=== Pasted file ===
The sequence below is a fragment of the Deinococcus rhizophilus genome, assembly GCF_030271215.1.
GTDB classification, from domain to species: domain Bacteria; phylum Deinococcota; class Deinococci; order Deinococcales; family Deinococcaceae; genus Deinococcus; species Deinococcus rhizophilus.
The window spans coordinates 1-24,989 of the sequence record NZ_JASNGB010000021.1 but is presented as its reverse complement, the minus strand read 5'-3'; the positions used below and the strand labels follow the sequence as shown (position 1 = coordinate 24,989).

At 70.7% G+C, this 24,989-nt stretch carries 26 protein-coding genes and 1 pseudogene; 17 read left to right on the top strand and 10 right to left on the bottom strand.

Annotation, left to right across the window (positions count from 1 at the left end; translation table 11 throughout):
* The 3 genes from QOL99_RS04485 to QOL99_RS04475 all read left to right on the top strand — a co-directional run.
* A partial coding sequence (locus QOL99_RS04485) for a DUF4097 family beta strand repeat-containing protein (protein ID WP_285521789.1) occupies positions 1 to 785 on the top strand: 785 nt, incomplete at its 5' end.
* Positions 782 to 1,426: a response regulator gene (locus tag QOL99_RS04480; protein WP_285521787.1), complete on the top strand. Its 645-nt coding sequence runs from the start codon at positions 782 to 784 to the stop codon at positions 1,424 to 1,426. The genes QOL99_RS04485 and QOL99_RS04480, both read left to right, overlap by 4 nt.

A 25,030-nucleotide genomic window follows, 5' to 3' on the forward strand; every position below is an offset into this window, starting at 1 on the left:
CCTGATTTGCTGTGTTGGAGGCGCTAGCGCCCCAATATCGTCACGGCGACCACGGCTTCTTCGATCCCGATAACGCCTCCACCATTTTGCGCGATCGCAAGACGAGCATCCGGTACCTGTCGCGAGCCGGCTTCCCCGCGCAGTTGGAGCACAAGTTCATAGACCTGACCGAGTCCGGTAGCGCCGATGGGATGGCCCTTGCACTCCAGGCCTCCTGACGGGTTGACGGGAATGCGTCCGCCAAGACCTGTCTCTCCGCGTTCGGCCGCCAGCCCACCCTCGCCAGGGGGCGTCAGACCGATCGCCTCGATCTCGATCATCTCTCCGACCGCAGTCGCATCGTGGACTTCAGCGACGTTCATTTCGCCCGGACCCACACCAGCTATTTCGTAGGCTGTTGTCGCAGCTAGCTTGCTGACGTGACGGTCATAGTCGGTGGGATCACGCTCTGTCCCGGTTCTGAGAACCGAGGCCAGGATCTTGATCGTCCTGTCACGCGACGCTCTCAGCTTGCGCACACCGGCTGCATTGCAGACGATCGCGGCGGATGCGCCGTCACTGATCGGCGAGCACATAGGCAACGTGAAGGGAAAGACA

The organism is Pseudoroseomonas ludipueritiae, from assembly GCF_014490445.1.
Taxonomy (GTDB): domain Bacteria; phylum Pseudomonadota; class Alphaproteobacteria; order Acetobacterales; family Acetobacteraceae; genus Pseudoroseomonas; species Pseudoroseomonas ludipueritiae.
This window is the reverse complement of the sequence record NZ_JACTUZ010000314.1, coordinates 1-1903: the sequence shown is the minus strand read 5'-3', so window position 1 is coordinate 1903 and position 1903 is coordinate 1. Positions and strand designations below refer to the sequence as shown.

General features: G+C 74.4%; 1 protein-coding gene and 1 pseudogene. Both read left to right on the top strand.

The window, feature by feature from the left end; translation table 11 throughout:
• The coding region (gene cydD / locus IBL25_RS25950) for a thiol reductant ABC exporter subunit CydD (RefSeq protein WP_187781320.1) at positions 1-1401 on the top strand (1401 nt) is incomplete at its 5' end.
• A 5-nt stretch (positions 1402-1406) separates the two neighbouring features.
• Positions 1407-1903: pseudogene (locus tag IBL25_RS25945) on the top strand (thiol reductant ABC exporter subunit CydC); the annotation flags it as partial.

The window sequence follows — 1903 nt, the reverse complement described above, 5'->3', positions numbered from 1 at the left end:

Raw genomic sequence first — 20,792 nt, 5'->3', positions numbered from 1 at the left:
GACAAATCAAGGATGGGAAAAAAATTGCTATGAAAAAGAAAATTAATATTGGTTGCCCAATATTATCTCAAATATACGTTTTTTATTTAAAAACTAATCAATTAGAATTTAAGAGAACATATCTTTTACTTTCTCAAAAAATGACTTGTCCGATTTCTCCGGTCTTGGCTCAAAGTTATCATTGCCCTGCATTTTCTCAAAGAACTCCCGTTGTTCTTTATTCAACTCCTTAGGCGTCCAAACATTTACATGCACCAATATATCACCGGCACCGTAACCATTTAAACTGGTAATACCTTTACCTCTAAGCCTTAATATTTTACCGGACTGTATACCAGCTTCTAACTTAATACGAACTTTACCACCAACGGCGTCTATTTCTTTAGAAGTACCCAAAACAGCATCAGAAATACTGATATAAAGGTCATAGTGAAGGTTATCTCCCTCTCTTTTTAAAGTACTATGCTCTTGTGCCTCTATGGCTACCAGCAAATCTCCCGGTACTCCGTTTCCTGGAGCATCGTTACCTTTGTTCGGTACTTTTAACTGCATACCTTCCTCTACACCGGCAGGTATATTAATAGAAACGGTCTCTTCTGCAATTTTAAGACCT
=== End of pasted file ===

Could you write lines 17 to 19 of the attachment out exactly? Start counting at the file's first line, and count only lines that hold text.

• A 5-nt stretch (positions 1402-1406) separates the two neighbouring features.
• Positions 1407-1903: pseudogene (locus tag IBL25_RS25945) on the top strand (thiol reductant ABC exporter subunit CydC); the annotation flags it as partial.

The window sequence follows — 1903 nt, the reverse complement described above, 5'->3', positions numbered from 1 at the left end: